There are currently more than 7.8 billion people worldwide, and many have manipulative personalities. Thus, you can’t avoid running into such individuals in different scenarios. This piece will discuss bosses who lie and manipulate you and what to do if you get stuck working for a person like that.
Do You Work for a Manipulative Boss?
The chances are high that you are correct if you feel like something is off with the dynamics between you and your boss. The individual could very well be one of the bosses who lie and manipulate.
These are some of the feelings and experiences you might have if you work for a manipulative person:
You Feel Like You Can Never Do Enough
Bosses who lie and manipulate tend to downplay their workers. It’s a behavior that people typically use to fool others into working harder and striving for something unattainable.
In a work setting, a manipulative boss might tell a worker that his or her performance is subpar, not quite enough, or at the very bottom of the list of employees.
You might be dealing with such a personality if you give the job everything you have and receive negative feedback or a yawnish response to your efforts. That type of behavior can strip your self-esteem over time and demotivate you, so it’s important to get a handle on it quickly.
Nothing You Do Is Ever Good Enough
A manipulative boss will find something wrong with everything you do, even if you do it more efficiently. Most of the decisions you make will be wrong, and if you change your mind, the new decision will also be wrong.
If you go through this at your job, you can feel confident that you’re dealing with a manipulator.
You Feel Like Your Boss Competes With You
Do you feel like your boss races you to tend to customers, overtalks you when someone else is speaking to you, or outright knocks you out of the way? If so, you could be working for a manipulator.
Manipulators generally have low self-esteem and feel threatened by their subordinates. That could be a horrible situation to deal with if you have your own confidence issues.
Your Boss Ignores You and Talks Over You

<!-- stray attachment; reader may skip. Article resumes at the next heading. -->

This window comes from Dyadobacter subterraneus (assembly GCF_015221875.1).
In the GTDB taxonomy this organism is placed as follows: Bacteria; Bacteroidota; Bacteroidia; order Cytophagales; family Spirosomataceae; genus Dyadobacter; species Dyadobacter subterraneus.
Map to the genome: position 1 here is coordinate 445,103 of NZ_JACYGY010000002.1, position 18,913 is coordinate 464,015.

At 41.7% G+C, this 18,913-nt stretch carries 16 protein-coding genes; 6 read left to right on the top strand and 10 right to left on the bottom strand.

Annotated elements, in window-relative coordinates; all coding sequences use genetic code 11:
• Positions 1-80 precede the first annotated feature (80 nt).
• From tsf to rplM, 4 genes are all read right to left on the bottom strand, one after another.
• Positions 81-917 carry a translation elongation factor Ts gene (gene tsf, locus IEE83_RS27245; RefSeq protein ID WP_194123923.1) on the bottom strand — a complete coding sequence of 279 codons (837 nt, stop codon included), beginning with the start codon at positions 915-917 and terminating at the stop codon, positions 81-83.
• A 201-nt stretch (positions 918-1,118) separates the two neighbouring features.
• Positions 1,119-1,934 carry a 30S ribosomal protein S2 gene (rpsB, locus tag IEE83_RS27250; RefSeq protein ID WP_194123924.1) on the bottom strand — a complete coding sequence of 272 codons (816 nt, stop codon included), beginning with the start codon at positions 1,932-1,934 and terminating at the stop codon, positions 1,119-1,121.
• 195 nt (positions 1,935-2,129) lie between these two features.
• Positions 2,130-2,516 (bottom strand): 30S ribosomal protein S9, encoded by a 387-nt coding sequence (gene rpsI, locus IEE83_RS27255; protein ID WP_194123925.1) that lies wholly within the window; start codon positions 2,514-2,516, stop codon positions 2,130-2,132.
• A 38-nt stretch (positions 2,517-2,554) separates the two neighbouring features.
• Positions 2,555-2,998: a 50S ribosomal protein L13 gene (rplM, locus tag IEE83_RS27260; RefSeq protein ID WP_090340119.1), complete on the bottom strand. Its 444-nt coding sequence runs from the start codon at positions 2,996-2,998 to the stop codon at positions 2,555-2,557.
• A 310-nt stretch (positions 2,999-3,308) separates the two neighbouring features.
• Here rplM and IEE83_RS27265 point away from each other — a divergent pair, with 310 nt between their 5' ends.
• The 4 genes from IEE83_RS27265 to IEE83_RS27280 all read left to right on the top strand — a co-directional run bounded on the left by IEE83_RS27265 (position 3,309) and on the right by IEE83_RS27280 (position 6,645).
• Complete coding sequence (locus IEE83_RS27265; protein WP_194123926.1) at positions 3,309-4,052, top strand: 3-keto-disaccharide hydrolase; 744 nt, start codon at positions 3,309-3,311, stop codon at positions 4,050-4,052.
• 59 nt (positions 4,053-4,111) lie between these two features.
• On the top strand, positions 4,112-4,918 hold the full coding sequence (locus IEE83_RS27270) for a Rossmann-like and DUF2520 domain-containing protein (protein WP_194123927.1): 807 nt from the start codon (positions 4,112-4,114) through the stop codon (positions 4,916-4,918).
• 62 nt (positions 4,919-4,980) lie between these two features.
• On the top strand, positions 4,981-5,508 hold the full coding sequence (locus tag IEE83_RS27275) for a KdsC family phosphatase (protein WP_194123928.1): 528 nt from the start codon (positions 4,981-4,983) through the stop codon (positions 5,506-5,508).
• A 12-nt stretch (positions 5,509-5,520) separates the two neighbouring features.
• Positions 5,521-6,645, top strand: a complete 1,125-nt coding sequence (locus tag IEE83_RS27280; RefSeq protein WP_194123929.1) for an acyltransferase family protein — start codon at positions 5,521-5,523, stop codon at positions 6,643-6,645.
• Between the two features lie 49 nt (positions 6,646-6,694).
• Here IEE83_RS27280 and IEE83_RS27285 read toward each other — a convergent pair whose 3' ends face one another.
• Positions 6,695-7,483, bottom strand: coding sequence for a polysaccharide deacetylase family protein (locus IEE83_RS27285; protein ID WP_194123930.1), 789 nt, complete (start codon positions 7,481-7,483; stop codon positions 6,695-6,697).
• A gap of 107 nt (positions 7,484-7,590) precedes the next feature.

You could have a manipulative boss if she goes out of her way to make you feel invisible. Don’t discount your gut feeling if you sense something negative like that. You could be right, even if you can’t put your finger on what’s happening.
You Feel Like Your Boss Is Setting You Up to Fail
Sabotage is a very real thing in the workplace today, and much of it comes from manipulative managers. You could be a manipulation victim if you receive incomplete or incorrect instructions and then get reprimanded for not doing the job correctly.
Signs of a Manipulative Boss
A toxic and manipulative boss will exhibit certain behaviors that you can evaluate, along with some of your suspicions. These are 13 signs of bosses who manipulate:
Gaslighting is one of the most vastly used tactics of manipulative people.
This method of psychological warfare is used to challenge the target’s sense of reality. Thus, a gaslighting boss will deny doing anything cruel, damaging, or underhanded and try to convince the victims that they “have it all wrong.”
Nothing ever happens the way a manipulation victim says it did. Instead, the gaslighter accuses the victim of having a bad memory or mental disorder, or worse yet, he paints the individual as a manipulative person.
People call them manipulators because they lie well enough to fool the masses.
2. Narrative Changing
Narrative changing is a cousin to the gaslighting process. Manipulative bosses like to change events to save their jobs and throw their workers under the bus.